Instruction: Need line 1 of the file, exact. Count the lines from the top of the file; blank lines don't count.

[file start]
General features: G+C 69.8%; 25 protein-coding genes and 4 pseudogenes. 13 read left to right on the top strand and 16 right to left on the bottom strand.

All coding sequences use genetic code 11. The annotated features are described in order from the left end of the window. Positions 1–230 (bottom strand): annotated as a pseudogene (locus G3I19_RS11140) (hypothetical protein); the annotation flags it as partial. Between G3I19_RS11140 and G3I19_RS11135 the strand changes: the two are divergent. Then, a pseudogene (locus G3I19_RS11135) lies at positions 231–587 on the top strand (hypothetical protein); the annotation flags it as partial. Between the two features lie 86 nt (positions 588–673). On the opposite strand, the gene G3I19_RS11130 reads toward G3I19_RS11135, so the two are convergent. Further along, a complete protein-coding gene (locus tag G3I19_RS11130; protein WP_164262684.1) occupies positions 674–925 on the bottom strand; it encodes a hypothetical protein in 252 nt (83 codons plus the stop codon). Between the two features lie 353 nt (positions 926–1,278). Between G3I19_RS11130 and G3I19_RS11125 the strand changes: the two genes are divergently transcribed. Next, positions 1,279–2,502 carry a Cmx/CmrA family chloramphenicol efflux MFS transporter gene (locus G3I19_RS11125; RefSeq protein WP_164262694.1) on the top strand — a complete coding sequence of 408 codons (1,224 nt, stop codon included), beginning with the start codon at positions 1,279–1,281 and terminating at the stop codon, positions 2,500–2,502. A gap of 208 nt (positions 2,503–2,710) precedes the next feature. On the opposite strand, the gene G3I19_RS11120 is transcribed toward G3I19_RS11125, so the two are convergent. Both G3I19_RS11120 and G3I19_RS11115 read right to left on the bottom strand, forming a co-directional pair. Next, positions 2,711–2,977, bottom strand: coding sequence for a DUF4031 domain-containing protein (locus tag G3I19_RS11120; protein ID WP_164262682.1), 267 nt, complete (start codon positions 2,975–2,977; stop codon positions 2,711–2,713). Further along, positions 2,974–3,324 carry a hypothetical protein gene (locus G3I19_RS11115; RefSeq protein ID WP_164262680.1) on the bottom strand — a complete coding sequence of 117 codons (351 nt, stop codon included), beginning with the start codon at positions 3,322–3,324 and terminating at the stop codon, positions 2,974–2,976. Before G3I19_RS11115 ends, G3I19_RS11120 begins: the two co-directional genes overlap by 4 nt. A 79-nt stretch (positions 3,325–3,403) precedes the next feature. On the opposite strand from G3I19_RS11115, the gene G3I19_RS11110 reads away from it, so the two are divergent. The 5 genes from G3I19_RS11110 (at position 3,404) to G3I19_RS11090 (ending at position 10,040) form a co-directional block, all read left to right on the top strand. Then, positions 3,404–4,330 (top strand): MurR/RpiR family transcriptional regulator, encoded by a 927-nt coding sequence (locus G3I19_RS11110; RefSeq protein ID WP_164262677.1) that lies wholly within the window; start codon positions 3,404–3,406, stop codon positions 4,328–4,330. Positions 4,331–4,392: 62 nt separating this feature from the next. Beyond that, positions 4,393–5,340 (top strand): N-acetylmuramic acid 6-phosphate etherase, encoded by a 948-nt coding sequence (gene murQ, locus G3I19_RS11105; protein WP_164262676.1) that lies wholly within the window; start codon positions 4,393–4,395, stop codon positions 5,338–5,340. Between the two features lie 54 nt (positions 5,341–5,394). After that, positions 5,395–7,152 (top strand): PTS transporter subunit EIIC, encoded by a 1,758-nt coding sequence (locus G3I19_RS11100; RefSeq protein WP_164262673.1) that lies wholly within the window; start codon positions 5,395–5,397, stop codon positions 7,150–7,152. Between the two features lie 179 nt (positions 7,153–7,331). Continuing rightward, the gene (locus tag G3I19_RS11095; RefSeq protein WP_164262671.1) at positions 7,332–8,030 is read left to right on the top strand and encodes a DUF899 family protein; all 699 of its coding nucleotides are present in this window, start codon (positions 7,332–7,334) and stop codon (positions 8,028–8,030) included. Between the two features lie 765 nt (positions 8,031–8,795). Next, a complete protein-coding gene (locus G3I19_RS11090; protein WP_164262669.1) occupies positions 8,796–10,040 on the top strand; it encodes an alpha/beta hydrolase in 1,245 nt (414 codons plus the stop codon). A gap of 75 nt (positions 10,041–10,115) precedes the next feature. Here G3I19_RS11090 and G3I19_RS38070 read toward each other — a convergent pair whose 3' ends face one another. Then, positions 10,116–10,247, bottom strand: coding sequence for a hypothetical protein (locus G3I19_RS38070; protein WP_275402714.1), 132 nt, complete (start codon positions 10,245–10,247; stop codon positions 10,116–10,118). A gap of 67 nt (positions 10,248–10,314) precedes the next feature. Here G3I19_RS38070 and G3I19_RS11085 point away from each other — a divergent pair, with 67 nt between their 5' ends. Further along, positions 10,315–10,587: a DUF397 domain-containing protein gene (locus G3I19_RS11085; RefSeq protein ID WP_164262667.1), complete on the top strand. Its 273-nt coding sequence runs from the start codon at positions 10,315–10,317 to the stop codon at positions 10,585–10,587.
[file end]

General features: G+C 69.8%; 25 protein-coding genes and 4 pseudogenes. 13 read left to right on the top strand and 16 right to left on the bottom strand.